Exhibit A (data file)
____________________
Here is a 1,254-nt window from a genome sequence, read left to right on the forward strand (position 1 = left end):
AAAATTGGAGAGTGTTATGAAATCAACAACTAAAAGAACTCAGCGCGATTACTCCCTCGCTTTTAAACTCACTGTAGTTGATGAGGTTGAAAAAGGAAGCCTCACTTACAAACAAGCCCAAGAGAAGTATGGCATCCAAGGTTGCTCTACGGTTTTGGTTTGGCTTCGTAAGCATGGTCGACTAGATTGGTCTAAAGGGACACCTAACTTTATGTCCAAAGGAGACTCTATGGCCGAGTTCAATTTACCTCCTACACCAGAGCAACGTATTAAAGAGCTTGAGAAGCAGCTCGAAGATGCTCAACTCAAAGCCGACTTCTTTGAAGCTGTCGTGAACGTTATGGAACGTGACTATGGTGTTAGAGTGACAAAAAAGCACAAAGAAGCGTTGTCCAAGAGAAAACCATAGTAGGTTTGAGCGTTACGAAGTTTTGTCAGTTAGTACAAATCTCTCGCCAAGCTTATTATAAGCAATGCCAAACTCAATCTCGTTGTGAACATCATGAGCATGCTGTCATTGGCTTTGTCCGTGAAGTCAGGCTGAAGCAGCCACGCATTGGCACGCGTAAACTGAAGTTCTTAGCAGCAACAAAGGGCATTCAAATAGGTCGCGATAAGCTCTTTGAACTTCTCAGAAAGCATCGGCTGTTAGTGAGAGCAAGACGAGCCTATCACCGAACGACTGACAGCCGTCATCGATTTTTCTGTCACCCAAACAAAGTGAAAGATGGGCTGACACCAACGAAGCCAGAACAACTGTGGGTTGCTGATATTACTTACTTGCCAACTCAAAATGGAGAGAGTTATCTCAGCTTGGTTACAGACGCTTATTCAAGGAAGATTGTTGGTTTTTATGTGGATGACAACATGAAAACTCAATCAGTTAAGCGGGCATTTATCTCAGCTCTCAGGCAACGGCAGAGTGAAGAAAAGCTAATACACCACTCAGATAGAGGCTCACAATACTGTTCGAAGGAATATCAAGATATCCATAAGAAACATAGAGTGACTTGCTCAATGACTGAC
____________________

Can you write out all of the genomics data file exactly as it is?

Here is a 1,254-nt window from a genome sequence, read left to right on the forward strand (position 1 = left end):
AAAATTGGAGAGTGTTATGAAATCAACAACTAAAAGAACTCAGCGCGATTACTCCCTCGCTTTTAAACTCACTGTAGTTGATGAGGTTGAAAAAGGAAGCCTCACTTACAAACAAGCCCAAGAGAAGTATGGCATCCAAGGTTGCTCTACGGTTTTGGTTTGGCTTCGTAAGCATGGTCGACTAGATTGGTCTAAAGGGACACCTAACTTTATGTCCAAAGGAGACTCTATGGCCGAGTTCAATTTACCTCCTACACCAGAGCAACGTATTAAAGAGCTTGAGAAGCAGCTCGAAGATGCTCAACTCAAAGCCGACTTCTTTGAAGCTGTCGTGAACGTTATGGAACGTGACTATGGTGTTAGAGTGACAAAAAAGCACAAAGAAGCGTTGTCCAAGAGAAAACCATAGTAGGTTTGAGCGTTACGAAGTTTTGTCAGTTAGTACAAATCTCTCGCCAAGCTTATTATAAGCAATGCCAAACTCAATCTCGTTGTGAACATCATGAGCATGCTGTCATTGGCTTTGTCCGTGAAGTCAGGCTGAAGCAGCCACGCATTGGCACGCGTAAACTGAAGTTCTTAGCAGCAACAAAGGGCATTCAAATAGGTCGCGATAAGCTCTTTGAACTTCTCAGAAAGCATCGGCTGTTAGTGAGAGCAAGACGAGCCTATCACCGAACGACTGACAGCCGTCATCGATTTTTCTGTCACCCAAACAAAGTGAAAGATGGGCTGACACCAACGAAGCCAGAACAACTGTGGGTTGCTGATATTACTTACTTGCCAACTCAAAATGGAGAGAGTTATCTCAGCTTGGTTACAGACGCTTATTCAAGGAAGATTGTTGGTTTTTATGTGGATGACAACATGAAAACTCAATCAGTTAAGCGGGCATTTATCTCAGCTCTCAGGCAACGGCAGAGTGAAGAAAAGCTAATACACCACTCAGATAGAGGCTCACAATACTGTTCGAAGGAATATCAAGATATCCATAAGAAACATAGAGTGACTTGCTCAATGACTGAC